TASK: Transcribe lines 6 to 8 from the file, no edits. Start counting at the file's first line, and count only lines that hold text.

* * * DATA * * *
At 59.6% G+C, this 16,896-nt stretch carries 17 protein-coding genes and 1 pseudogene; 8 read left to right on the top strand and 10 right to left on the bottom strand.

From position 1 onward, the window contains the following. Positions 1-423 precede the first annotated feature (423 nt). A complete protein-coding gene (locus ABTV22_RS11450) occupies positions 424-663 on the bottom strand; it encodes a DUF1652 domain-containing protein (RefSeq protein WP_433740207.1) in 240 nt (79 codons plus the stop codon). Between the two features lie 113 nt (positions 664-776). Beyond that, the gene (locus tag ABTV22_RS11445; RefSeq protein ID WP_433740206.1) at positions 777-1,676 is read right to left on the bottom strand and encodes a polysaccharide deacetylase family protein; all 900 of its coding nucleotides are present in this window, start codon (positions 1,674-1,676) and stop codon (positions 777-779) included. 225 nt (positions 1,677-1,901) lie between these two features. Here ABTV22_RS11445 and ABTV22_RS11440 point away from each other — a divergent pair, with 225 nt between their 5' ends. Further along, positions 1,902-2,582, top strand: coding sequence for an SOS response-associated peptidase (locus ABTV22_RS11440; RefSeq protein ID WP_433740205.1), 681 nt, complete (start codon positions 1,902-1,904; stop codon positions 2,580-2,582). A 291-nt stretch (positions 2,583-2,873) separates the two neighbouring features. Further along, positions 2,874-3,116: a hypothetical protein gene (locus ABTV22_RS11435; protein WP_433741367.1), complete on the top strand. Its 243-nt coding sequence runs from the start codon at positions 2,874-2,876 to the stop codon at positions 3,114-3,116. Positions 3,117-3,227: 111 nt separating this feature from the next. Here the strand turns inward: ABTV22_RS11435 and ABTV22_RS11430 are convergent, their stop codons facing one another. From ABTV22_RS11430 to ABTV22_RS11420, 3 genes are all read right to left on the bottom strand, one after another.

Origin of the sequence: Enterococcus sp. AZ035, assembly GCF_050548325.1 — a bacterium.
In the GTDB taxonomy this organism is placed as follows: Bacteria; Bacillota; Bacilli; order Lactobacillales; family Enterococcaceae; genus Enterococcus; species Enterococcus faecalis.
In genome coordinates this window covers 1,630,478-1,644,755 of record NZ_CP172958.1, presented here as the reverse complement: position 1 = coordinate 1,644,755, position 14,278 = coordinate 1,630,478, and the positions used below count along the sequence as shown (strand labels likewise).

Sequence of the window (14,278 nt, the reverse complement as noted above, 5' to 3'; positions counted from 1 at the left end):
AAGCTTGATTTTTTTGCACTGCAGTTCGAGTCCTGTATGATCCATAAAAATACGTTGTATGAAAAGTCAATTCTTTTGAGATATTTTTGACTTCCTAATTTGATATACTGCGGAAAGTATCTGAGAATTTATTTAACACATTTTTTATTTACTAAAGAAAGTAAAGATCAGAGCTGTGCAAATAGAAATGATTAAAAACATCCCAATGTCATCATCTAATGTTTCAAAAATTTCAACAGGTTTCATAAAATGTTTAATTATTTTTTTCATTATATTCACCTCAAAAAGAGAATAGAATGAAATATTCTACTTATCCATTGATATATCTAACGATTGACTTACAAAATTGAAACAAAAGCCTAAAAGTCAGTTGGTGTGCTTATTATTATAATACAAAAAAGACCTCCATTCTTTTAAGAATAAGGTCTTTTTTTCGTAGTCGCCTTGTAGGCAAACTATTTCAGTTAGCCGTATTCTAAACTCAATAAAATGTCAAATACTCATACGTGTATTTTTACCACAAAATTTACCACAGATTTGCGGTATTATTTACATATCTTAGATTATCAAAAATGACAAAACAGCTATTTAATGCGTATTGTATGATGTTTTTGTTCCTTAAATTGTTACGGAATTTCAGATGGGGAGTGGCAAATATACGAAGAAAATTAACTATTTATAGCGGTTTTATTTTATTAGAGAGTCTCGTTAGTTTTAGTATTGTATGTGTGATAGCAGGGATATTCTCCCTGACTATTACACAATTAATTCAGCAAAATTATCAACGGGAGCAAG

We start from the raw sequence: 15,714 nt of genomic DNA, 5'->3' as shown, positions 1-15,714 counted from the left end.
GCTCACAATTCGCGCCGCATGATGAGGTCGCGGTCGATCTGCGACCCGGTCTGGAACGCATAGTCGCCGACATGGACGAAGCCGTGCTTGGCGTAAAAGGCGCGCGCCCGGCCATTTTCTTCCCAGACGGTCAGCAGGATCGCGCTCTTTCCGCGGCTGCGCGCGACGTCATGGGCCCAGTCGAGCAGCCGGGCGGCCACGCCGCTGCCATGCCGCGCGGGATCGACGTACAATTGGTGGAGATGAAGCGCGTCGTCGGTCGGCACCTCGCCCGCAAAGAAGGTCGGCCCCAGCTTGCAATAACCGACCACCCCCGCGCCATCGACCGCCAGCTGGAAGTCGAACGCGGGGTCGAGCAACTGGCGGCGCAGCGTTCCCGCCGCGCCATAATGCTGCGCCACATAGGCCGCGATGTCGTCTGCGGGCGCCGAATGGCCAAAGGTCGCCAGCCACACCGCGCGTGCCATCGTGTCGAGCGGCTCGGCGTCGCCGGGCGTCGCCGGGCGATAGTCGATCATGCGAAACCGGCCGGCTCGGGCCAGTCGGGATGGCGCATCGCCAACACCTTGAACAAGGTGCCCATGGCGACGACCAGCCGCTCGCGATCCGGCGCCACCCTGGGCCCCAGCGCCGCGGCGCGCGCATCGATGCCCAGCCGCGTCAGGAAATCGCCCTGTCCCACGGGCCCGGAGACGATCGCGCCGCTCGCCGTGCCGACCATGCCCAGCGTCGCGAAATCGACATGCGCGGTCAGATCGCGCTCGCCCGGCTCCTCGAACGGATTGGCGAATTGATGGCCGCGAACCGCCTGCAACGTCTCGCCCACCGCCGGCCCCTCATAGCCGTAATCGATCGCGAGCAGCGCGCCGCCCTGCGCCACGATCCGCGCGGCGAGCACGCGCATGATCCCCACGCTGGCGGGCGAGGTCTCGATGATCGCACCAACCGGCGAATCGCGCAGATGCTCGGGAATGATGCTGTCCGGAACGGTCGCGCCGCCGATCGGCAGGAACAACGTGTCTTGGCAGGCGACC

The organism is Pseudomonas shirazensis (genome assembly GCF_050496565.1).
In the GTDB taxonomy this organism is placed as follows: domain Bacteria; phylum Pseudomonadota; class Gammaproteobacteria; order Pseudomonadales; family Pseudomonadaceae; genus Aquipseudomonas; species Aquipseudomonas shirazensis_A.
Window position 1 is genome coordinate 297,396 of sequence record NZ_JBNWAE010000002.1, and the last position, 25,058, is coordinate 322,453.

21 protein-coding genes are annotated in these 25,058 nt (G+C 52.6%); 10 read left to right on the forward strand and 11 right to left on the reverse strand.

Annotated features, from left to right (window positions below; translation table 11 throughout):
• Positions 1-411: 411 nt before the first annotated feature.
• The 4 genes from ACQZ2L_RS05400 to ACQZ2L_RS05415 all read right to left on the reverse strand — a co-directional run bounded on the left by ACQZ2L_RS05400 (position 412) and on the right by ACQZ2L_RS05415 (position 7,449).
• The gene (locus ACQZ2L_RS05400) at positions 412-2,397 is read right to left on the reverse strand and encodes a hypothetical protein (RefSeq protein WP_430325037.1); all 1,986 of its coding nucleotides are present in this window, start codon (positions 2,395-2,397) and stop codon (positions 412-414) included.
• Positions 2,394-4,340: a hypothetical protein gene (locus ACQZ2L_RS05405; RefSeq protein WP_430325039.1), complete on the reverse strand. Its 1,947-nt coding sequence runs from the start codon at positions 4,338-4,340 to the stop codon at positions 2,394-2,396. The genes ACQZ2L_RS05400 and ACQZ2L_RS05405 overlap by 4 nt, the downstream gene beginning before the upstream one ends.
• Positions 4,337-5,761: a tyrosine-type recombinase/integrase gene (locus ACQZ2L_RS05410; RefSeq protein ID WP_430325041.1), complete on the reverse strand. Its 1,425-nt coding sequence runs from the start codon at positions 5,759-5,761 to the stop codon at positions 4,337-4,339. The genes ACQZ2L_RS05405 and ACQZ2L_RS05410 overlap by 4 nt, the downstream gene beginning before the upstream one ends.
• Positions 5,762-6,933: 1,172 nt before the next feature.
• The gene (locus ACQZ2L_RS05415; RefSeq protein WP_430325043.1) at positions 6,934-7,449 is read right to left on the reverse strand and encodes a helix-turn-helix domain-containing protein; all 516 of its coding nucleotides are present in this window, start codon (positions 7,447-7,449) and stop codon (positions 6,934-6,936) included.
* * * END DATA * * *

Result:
Sequence of the window (14,278 nt, the reverse complement as noted above, 5' to 3'; positions counted from 1 at the left end):
AAGCTTGATTTTTTTGCACTGCAGTTCGAGTCCTGTATGATCCATAAAAATACGTTGTATGAAAAGTCAATTCTTTTGAGATATTTTTGACTTCCTAATTTGATATACTGCGGAAAGTATCTGAGAATTTATTTAACACATTTTTTATTTACTAAAGAAAGTAAAGATCAGAGCTGTGCAAATAGAAATGATTAAAAACATCCCAATGTCATCATCTAATGTTTCAAAAATTTCAACAGGTTTCATAAAATGTTTAATTATTTTTTTCATTATATTCACCTCAAAAAGAGAATAGAATGAAATATTCTACTTATCCATTGATATATCTAACGATTGACTTACAAAATTGAAACAAAAGCCTAAAAGTCAGTTGGTGTGCTTATTATTATAATACAAAAAAGACCTCCATTCTTTTAAGAATAAGGTCTTTTTTTCGTAGTCGCCTTGTAGGCAAACTATTTCAGTTAGCCGTATTCTAAACTCAATAAAATGTCAAATACTCATACGTGTATTTTTACCACAAAATTTACCACAGATTTGCGGTATTATTTACATATCTTAGATTATCAAAAATGACAAAACAGCTATTTAATGCGTATTGTATGATGTTTTTGTTCCTTAAATTGTTACGGAATTTCAGATGGGGAGTGGCAAATATACGAAGAAAATTAACTATTTATAGCGGTTTTATTTTATTAGAGAGTCTCGTTAGTTTTAGTATTGTATGTGTGATAGCAGGGATATTCTCCCTGACTATTACACAATTAATTCAGCAAAATTATCAACGGGAGCAAG

We start from the raw sequence: 15,714 nt of genomic DNA, 5'->3' as shown, positions 1-15,714 counted from the left end.